For those who want the benefits of an HSA without paperwork or extra steps in their finances, Lively offers a modern, seamless approach toward both basic savings and future investing. It has a simple, no-minimum-balance, fee-free HSA account that’s FDIC-insured and pays up to 0.60% APY. However, its interest is tiered, so smaller accounts won’t earn as much. With paperless statements, easy transfers from your connected bank account, and a five-minute online enrollment process, it makes signing up for an HSA less of the dreaded task we make it out to be.
If you want to boost your returns with traditional investments, you can connect your Lively account to a TD Ameritrade account and get access to those investment options (though you may have to pay additional fees for transfers at TD Ameritrade prices). Moreover, Lively is versatile; it starts small but can grow with you when you need more sophisticated investment opportunities down the road.
Fidelity – Best for retirement
One of the top names in investment and retirement planning is Fidelity. It has offered an employer-based HSA for some time, but it has also recently made personal accounts available as a direct-to-consumer option. These accounts have no minimums and come with many of the perks of a traditional brokerage account. It’s one of the better options of the market for those hoping to see a more holistic approach toward retirement planning through the tax-deferred benefits of an HSA.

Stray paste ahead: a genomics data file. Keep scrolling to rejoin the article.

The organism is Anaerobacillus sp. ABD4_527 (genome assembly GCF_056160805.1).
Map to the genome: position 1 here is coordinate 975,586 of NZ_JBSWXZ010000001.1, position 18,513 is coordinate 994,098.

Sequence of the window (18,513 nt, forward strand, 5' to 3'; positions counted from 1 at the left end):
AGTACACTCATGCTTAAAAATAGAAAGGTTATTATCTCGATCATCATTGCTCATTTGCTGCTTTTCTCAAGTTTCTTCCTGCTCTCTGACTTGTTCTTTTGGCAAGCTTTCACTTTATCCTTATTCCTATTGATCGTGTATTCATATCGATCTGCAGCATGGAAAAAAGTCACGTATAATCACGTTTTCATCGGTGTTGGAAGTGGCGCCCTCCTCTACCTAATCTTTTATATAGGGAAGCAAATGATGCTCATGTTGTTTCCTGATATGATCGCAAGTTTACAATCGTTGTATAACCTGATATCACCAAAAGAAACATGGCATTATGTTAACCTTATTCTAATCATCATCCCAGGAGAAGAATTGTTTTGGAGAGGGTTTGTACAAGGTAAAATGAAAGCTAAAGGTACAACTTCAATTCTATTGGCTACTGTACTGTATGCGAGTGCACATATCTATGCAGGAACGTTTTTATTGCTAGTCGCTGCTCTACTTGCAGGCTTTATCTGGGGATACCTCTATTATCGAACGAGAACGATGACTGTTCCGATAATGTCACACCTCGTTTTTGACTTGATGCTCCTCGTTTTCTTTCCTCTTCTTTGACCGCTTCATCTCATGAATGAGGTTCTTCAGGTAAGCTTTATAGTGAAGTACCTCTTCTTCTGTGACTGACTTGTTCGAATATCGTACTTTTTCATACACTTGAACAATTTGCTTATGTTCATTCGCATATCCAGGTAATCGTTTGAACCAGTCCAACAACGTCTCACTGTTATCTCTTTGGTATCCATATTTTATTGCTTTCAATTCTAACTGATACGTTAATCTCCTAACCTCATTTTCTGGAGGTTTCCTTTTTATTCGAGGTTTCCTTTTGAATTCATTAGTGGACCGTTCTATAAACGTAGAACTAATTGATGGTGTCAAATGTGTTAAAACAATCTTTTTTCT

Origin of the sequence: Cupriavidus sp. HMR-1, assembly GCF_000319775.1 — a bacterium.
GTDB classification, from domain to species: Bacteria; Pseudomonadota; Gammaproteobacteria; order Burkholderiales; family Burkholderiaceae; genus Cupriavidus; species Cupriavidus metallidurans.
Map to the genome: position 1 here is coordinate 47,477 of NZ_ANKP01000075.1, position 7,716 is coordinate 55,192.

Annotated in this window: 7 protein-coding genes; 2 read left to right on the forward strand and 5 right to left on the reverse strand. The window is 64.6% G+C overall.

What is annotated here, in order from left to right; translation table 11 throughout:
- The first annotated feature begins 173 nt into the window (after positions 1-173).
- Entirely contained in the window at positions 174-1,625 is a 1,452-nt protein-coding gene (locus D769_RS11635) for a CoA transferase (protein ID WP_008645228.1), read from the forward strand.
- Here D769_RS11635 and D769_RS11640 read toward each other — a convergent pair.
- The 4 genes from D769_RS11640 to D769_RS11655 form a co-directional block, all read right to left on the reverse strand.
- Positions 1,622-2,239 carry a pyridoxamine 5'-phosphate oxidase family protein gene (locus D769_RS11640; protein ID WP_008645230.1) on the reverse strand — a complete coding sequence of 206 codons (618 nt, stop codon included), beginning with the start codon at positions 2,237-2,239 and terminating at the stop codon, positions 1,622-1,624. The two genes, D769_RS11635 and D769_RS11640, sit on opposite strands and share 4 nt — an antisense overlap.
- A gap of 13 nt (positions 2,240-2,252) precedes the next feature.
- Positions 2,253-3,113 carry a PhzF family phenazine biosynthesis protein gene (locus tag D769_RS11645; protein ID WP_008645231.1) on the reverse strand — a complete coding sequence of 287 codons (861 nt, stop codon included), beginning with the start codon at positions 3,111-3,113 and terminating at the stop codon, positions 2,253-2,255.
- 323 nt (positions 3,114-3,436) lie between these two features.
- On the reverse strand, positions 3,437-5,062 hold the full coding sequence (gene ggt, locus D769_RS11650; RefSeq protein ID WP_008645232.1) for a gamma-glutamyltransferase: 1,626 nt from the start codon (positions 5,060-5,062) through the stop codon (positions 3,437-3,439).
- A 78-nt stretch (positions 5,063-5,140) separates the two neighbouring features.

It charges no administration fees, debit card use, order charges or paper statement fees. It also considers itself free from investment fees. It’s important to note that this means it has fee-free investment options through its zero-cost funds; it doesn’t charge commissions and has a 0% expense ratio for these funds. If you want to invest in opportunities outside of these, however, you will pay regular Fidelity fees.
The Final Word
When compared to other savings vehicles, a health savings account is an attractive option that provides both substantial tax savings and a way to steadily fund large medical expenses down the road. Since qualified withdrawals are also tax-free, putting money into one now can set you up for an expensive retirement. Because we have no way of knowing just how expensive future Medicare premiums and long-term care insurance will be, it’s safe to say that funding an HSA now could save you some significant cash later. For those who are eligible, it’s worth putting some capital into this account type.